Return to the Garden Photo Gallery Forum | Post a Follow-Up

 o
Gladiolus closeups

Posted by springa7 z5 MA (My Page) on
Thu, Sep 8, 05 at 15:48

Here's a couple of "up close" photos of Gladiolus flowers. The corms for these plants can't survive a zone 5 winter in the ground, so we have to dig them up each fall, store them in the basement, and replant them in the spring. This year we didn't get around to replanting them until early summer, but they responded by sprouting quickly, especially in the rich sandy loam that we mixed for our new flower beds.

Here's a pink-flowered one with a visitor -

Here's a very close view of a white-flowered one -

Here's some pink flowers along with the long, straight, straplike leaves -


Follow-Up Postings:

 o
RE: Gladiolus closeups

  • Posted by klavier z4 Bing, z5 Pou (My Page) on
    Thu, Sep 8, 05 at 16:55

Have you tested if they can survive the winter? Most of my gladiolas are grown in zone 5 and come back every year. I have a couple in zone 4 Binghamton that also come back every year and spread.


 o
RE: Gladiolus closeups

Love how you captured the light playing on them, especially the whites. Very pretty.


 o
RE: Gladiolus closeups

klavier -

We've actually never tried to leave them in the ground over the winter. I think that the original label or information with them said they were only hardy to zone 6 or maybe even zone 7, so we simply assumed that we had to dig the corms up if they were going to survive. Thanks for the info though - I'll have to think about it.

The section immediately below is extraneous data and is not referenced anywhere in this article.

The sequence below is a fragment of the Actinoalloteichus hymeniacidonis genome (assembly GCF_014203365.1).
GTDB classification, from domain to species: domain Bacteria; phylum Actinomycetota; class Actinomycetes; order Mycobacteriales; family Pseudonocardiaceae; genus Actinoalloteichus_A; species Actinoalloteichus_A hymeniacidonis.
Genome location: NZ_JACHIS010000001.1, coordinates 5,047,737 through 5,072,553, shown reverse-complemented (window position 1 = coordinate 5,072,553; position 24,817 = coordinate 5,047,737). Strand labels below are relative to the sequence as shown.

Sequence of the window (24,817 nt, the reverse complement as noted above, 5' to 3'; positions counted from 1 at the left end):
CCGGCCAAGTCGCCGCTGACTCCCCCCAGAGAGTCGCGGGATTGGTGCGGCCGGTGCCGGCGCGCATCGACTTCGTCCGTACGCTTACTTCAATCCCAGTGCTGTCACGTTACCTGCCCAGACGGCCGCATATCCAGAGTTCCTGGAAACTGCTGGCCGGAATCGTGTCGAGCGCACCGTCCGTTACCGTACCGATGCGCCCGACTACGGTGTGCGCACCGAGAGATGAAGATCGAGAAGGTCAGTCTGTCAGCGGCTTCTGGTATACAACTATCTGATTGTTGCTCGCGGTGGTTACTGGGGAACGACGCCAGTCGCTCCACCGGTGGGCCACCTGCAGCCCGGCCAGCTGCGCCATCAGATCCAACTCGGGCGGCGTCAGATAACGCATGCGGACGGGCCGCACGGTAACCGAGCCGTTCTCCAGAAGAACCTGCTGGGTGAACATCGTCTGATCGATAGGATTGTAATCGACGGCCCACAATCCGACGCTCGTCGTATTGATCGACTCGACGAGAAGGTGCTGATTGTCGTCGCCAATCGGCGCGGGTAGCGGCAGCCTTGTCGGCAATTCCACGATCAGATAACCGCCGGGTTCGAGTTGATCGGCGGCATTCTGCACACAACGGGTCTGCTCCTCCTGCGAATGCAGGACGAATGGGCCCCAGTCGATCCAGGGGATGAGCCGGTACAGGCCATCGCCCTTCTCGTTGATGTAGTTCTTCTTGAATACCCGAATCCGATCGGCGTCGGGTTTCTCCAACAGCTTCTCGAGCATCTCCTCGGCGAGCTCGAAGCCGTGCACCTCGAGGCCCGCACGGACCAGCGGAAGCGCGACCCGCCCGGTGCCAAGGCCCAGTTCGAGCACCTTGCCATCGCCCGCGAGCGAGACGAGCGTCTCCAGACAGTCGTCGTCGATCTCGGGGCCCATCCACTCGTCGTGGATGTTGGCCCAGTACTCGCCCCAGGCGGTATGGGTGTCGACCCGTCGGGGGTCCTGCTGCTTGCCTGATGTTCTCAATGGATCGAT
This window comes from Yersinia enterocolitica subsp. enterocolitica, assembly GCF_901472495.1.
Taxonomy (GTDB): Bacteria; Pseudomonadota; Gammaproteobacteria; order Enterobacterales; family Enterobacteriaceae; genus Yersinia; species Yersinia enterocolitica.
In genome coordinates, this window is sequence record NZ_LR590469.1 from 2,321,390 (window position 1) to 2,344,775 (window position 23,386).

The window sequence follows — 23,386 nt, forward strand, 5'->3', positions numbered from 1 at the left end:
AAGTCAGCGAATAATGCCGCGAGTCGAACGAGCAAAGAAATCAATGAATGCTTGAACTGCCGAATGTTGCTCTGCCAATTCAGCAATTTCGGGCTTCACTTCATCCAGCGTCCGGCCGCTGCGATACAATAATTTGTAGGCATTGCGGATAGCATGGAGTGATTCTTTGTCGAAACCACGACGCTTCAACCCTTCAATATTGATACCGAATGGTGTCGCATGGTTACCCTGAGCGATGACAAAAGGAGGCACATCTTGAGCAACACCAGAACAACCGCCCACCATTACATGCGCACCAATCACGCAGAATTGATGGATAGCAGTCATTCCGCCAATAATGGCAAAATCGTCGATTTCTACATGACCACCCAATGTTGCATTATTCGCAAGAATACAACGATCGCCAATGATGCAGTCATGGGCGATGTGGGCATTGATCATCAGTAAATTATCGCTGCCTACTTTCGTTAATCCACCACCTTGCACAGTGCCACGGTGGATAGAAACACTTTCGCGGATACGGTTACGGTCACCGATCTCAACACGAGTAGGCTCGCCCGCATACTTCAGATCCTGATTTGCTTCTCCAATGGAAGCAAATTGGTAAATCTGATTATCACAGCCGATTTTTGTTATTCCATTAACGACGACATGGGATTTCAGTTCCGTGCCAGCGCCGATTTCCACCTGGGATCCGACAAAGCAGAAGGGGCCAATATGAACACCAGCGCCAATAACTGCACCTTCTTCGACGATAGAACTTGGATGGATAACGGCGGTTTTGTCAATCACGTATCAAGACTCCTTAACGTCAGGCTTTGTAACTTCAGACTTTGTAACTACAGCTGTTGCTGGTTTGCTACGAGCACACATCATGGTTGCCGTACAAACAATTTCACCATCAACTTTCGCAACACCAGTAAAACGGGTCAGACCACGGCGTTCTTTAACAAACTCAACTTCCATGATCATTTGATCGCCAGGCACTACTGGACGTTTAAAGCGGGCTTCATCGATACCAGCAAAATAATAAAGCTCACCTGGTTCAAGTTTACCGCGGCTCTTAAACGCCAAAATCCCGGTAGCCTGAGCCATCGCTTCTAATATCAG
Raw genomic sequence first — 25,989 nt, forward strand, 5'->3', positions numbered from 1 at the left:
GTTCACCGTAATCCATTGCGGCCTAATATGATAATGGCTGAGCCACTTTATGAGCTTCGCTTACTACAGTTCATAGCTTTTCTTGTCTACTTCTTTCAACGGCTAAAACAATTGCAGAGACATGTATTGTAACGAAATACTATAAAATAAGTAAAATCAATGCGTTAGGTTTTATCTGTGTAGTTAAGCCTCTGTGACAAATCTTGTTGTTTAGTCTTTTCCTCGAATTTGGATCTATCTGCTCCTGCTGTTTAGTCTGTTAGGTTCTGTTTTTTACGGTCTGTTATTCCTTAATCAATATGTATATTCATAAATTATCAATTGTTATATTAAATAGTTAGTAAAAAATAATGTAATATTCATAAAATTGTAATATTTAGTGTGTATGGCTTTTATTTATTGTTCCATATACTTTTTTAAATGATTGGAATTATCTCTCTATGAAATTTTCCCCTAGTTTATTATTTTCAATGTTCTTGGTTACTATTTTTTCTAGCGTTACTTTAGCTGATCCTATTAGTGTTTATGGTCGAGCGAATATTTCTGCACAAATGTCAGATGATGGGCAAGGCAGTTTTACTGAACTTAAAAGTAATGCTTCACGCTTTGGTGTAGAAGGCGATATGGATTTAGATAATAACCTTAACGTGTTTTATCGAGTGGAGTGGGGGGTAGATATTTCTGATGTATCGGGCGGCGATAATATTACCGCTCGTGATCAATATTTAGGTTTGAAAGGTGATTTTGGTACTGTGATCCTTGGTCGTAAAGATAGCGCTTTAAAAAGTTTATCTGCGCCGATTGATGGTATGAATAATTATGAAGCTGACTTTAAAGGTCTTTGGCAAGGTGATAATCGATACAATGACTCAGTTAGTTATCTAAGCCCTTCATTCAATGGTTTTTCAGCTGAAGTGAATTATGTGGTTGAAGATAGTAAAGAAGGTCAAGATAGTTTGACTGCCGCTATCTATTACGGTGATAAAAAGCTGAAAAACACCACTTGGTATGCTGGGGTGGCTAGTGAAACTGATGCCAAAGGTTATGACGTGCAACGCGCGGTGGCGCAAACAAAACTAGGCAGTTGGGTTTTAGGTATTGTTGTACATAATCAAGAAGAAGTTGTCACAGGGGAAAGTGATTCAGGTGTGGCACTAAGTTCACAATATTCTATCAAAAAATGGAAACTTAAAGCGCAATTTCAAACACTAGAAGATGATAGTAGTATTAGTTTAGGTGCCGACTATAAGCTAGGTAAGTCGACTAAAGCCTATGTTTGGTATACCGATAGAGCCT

This year they're probably going to come inside anyways, simply because we placed them rather haphazardly this year and will probably want to put them in different locations next year.


 o
RE: Gladiolus closeups

  • Posted by klavier z4 Bing, z5 Pou (My Page) on
    Fri, Sep 9, 05 at 10:10

The packages I bought all said zone 8 on them, butthey have always come back. I think the older varieties do better. I have some new ones that don't reproduce as quickly as others and over the years the pink ones have essentially disappeared. I have a bunch of yellow ones up against the house that come back every year, but have much smaller flowers and are more weedy. We used to have so many of them it was like an epidemic, they were everywhere. One year my mother decided they looked to weedy and dug them all up and left them in a pile in the woods. Before I could replant them half were dead. The next year a wood chuck came and decided he like the taste of the corm and destroyed half of the remaining half, some of which had six inch flowers and monster corms. And the winter before last had abnormally cold weather that was sustained for over two weeks killing half of the half of the half. So now we only have a few hundred plants, but tiny corms are showing up everywhere so in a couple of years they should be back to full glory.
Image Hosted by ImageShack.us
Image Hosted by ImageShack.us
Image Hosted by ImageShack.us


 o Post a Follow-Up

Please Note: Only registered members are able to post messages to this forum.

    If you are a member, please log in.

    If you aren't yet a member, join now!


Return to the Garden Photo Gallery Forum

Information about Posting

  • You must be logged in to post a message. Once you are logged in, a posting window will appear at the bottom of the messages. If you are not a member, please register for an account.
  • Posting is a two-step process. Once you have composed your message, you will be taken to the preview page. You will then have a chance to review your post, make changes and upload photos.
  • After posting your message, you may need to refresh the forum page in order to see it.
  • Before posting copyrighted material, please read about Copyright and Fair Use.
  • We have a strict no-advertising policy!
  • If you would like to practice posting or uploading photos, please visit our Test forum.
  • If you need assistance, please Contact Us and we will be happy to help.


Learn more about in-text links on this page here